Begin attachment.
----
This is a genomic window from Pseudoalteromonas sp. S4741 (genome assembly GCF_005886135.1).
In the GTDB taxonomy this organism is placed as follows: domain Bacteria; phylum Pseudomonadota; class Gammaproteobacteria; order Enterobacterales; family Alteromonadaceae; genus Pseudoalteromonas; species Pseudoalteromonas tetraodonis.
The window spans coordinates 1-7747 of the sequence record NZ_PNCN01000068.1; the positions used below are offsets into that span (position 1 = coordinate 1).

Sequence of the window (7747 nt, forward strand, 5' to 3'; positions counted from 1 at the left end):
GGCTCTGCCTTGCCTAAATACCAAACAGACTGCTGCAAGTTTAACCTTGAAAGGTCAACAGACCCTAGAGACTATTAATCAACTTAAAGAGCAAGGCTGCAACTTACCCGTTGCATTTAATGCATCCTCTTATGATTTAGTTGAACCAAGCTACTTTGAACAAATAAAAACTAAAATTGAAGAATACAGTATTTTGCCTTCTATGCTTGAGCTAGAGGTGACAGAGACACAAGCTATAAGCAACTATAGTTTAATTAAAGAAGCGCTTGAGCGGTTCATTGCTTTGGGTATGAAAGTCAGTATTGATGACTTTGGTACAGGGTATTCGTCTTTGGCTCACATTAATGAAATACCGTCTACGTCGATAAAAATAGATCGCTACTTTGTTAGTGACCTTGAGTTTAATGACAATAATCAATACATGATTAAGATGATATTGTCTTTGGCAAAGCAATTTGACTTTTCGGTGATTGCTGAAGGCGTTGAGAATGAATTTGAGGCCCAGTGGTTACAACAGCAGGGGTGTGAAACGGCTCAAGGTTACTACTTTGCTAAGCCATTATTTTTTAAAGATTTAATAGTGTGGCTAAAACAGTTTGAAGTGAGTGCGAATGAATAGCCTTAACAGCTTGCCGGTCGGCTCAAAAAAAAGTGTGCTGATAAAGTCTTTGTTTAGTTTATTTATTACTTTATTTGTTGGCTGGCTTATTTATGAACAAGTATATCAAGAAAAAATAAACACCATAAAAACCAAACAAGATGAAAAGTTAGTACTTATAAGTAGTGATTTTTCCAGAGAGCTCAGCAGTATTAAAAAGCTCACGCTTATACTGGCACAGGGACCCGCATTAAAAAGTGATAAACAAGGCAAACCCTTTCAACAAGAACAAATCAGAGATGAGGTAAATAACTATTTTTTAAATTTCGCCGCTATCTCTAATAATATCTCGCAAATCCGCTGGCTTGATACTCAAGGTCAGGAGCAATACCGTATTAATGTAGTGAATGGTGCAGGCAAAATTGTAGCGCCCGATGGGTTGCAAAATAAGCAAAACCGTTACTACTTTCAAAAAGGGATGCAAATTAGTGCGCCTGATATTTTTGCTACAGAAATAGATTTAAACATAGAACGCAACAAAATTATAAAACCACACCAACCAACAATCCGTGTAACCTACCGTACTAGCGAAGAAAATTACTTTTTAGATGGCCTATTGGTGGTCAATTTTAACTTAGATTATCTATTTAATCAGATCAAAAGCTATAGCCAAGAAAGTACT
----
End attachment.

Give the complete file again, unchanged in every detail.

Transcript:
This is a genomic window from Pseudoalteromonas sp. S4741 (genome assembly GCF_005886135.1).
In the GTDB taxonomy this organism is placed as follows: domain Bacteria; phylum Pseudomonadota; class Gammaproteobacteria; order Enterobacterales; family Alteromonadaceae; genus Pseudoalteromonas; species Pseudoalteromonas tetraodonis.
The window spans coordinates 1-7747 of the sequence record NZ_PNCN01000068.1; the positions used below are offsets into that span (position 1 = coordinate 1).

Sequence of the window (7747 nt, forward strand, 5' to 3'; positions counted from 1 at the left end):
GGCTCTGCCTTGCCTAAATACCAAACAGACTGCTGCAAGTTTAACCTTGAAAGGTCAACAGACCCTAGAGACTATTAATCAACTTAAAGAGCAAGGCTGCAACTTACCCGTTGCATTTAATGCATCCTCTTATGATTTAGTTGAACCAAGCTACTTTGAACAAATAAAAACTAAAATTGAAGAATACAGTATTTTGCCTTCTATGCTTGAGCTAGAGGTGACAGAGACACAAGCTATAAGCAACTATAGTTTAATTAAAGAAGCGCTTGAGCGGTTCATTGCTTTGGGTATGAAAGTCAGTATTGATGACTTTGGTACAGGGTATTCGTCTTTGGCTCACATTAATGAAATACCGTCTACGTCGATAAAAATAGATCGCTACTTTGTTAGTGACCTTGAGTTTAATGACAATAATCAATACATGATTAAGATGATATTGTCTTTGGCAAAGCAATTTGACTTTTCGGTGATTGCTGAAGGCGTTGAGAATGAATTTGAGGCCCAGTGGTTACAACAGCAGGGGTGTGAAACGGCTCAAGGTTACTACTTTGCTAAGCCATTATTTTTTAAAGATTTAATAGTGTGGCTAAAACAGTTTGAAGTGAGTGCGAATGAATAGCCTTAACAGCTTGCCGGTCGGCTCAAAAAAAAGTGTGCTGATAAAGTCTTTGTTTAGTTTATTTATTACTTTATTTGTTGGCTGGCTTATTTATGAACAAGTATATCAAGAAAAAATAAACACCATAAAAACCAAACAAGATGAAAAGTTAGTACTTATAAGTAGTGATTTTTCCAGAGAGCTCAGCAGTATTAAAAAGCTCACGCTTATACTGGCACAGGGACCCGCATTAAAAAGTGATAAACAAGGCAAACCCTTTCAACAAGAACAAATCAGAGATGAGGTAAATAACTATTTTTTAAATTTCGCCGCTATCTCTAATAATATCTCGCAAATCCGCTGGCTTGATACTCAAGGTCAGGAGCAATACCGTATTAATGTAGTGAATGGTGCAGGCAAAATTGTAGCGCCCGATGGGTTGCAAAATAAGCAAAACCGTTACTACTTTCAAAAAGGGATGCAAATTAGTGCGCCTGATATTTTTGCTACAGAAATAGATTTAAACATAGAACGCAACAAAATTATAAAACCACACCAACCAACAATCCGTGTAACCTACCGTACTAGCGAAGAAAATTACTTTTTAGATGGCCTATTGGTGGTCAATTTTAACTTAGATTATCTATTTAATCAGATCAAAAGCTATAGCCAAGAAAGTACT